Tory grandee urges party to dump Theresa May or allow UK to be 'destroyed by neo-Marxists'

Posted On: 
14th April 2019

Theresa May must be removed or the Conservative party and the country will be “destroyed by the neo-Marxists,” a Tory grandee has warned.

His demand comes amid growing calls from backbench MPs for the Prime Minister to quit
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Conservative peer Lord Tebbit called on his colleagues in the Commons to install a “genuine Conservative” in Number 10 as fears grow that Brexit could be stopped.

Writing in the Sunday Telegraph, the former Cabinet minister and party chair vented his anger at the “betrayal” by the Prime Minister during the Brexit process and hinted he could switch to back a different party in the European elections.

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Lord Tebbit said: “At the time of the last European elections I let it be known that I understood very well those who supported Ukip and was tempted to do so myself. In the end, however, I voted Conservative.

“Now as I look at the conduct of the Prime Minister I will find it very hard to do that again."

The former party chairman added: “Now from my place in the Lords, I can only urge all my Conservatives in the Commons to act to save our party and the country from the growing dangers of a failure to honour their pledges to deliver Brexit without strings.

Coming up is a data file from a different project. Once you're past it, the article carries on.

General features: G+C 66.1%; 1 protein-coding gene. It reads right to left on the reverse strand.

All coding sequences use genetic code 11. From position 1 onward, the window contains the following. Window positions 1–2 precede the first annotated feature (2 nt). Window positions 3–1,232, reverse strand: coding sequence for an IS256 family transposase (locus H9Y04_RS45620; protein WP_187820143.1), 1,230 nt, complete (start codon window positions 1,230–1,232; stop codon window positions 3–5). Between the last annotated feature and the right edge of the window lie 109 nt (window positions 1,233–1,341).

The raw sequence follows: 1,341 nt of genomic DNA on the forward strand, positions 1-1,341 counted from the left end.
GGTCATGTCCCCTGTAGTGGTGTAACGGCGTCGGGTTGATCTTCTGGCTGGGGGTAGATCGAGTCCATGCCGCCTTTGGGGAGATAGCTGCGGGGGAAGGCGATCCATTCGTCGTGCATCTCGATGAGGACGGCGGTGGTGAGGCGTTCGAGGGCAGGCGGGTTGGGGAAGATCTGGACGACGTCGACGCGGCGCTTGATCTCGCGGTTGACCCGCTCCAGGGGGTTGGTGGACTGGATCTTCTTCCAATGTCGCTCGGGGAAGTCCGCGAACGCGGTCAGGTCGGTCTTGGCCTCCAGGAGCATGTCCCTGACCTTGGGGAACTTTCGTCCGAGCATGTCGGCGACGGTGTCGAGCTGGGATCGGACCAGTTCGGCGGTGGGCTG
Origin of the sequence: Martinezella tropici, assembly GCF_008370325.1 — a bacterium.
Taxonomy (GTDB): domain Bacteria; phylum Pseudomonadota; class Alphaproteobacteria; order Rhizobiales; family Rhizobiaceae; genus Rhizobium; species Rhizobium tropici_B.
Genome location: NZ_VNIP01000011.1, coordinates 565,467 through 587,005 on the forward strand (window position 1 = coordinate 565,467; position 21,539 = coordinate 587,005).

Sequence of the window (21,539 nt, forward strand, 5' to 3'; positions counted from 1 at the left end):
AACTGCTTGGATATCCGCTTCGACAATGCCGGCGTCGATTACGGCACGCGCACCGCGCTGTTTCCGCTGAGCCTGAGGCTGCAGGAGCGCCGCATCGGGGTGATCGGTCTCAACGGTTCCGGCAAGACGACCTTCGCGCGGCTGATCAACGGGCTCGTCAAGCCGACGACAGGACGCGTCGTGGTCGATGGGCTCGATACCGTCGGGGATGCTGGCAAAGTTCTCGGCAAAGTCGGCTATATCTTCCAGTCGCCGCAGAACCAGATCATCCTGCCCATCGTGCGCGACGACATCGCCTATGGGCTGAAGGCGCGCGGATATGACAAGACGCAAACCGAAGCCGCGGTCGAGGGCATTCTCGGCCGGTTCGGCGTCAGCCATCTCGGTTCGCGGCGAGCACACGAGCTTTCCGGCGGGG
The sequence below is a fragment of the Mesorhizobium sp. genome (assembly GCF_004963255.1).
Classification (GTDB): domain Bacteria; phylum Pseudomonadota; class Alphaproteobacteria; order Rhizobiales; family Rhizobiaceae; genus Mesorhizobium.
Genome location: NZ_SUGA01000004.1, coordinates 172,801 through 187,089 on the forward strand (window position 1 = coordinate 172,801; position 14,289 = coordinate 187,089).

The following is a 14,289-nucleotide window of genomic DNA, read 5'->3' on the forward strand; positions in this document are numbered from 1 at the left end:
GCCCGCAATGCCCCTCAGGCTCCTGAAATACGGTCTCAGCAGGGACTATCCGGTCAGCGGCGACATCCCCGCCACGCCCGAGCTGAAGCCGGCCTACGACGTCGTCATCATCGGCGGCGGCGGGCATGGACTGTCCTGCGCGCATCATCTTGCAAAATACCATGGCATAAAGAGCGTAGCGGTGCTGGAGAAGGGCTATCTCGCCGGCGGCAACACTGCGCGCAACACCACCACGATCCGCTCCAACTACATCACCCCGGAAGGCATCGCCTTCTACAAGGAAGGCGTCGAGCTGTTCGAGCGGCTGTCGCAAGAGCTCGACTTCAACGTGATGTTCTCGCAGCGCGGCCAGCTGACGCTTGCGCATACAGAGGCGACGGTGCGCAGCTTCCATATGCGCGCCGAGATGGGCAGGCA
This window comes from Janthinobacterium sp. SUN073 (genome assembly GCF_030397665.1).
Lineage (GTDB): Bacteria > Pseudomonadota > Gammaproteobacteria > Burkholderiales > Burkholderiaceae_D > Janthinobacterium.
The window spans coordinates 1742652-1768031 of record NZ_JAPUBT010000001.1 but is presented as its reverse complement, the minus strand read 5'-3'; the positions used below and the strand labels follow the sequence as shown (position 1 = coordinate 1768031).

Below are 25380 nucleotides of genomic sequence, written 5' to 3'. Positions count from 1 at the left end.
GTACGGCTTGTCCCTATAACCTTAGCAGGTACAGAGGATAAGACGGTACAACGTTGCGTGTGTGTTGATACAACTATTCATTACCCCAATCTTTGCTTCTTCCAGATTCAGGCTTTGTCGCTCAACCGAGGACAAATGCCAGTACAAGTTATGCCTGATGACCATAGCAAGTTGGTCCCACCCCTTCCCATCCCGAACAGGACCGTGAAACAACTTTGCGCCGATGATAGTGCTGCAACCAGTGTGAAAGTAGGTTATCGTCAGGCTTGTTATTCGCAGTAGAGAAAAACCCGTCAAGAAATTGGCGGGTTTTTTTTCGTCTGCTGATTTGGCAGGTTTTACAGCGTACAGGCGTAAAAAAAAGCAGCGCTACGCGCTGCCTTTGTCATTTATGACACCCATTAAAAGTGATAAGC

“The prerequisite for that is the removal of Mrs May from Number 10 to make way for a genuine Conservative.

“That must be done very soon or first the Conservative Party and then this Kingdom will be destroyed by the neo Marxists.”

His demand comes amid growing calls from backbench MPs for the Prime Minister to quit her job.

A failed bid to oust her in a vote of confidence in December should have kept the Prime Minister out of the firing line for another year, but officials have advised the rules could be re-written to allow MPs another chance.

Responding to advice put forward by former 1922 committee chiefs in the Sunday Telegraph, Sir Graham Brady, the current chairman said: “It is my understanding that the rules could in future be changed by the agreement of the 1922 executive.”

He added, however, that it was “less certain" the rules could be changed during the current period of grace secured by Mrs May after she won the vote on 12 December.